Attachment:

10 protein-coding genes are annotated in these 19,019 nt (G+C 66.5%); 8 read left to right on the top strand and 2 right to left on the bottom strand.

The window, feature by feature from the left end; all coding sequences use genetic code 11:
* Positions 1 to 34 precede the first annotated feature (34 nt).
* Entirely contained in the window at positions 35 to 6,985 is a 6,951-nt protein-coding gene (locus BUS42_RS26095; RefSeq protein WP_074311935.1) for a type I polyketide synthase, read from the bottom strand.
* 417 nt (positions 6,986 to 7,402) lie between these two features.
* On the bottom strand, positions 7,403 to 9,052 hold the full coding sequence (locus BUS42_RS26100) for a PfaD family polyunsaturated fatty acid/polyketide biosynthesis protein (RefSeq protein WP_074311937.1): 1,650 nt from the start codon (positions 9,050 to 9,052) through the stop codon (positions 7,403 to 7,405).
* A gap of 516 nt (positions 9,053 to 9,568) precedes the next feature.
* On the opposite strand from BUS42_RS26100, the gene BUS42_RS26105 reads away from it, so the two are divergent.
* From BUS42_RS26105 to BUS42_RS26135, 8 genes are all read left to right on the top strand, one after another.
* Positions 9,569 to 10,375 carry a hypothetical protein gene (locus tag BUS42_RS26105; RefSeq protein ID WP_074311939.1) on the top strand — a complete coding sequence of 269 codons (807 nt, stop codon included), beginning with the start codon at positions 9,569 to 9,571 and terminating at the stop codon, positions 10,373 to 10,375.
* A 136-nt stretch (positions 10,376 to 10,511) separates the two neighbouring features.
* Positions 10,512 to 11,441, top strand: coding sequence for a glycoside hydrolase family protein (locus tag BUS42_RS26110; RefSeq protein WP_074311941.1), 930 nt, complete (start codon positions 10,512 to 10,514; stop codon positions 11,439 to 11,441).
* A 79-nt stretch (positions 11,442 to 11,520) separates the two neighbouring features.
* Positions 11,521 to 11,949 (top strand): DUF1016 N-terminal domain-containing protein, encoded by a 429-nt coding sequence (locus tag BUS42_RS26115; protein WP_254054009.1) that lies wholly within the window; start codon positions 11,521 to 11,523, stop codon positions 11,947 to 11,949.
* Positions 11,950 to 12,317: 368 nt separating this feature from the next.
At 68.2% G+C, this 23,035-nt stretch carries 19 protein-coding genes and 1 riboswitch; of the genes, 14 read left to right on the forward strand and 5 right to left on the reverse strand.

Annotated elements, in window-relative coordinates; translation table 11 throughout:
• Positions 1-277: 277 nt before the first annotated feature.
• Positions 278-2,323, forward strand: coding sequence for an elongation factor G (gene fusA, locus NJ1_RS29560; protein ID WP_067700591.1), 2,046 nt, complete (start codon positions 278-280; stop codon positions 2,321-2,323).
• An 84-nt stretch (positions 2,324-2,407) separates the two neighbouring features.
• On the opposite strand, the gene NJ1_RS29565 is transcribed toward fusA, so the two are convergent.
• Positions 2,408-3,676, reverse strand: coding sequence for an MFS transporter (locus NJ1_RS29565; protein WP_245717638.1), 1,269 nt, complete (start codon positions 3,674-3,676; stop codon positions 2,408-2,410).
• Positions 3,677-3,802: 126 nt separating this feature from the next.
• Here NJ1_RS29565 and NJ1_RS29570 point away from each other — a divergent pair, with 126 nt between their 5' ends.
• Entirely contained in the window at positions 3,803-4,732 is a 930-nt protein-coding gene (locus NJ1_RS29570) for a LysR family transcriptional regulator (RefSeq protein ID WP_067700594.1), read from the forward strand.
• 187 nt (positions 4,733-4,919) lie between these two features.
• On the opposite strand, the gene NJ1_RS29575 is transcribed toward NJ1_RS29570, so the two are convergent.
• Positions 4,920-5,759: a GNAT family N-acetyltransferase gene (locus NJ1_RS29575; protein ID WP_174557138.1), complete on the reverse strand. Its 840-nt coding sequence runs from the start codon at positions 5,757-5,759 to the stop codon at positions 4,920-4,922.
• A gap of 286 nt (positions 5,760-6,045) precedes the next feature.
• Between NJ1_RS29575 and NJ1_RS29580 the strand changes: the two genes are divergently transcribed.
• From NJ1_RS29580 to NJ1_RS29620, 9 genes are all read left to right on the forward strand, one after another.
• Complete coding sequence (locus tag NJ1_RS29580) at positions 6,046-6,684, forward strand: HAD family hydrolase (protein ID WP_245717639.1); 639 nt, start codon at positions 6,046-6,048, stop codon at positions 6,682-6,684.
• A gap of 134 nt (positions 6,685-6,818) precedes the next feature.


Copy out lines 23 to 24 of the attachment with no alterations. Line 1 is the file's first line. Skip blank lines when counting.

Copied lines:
• Positions 3,677-3,802: 126 nt separating this feature from the next.
• Here NJ1_RS29565 and NJ1_RS29570 point away from each other — a divergent pair, with 126 nt between their 5' ends.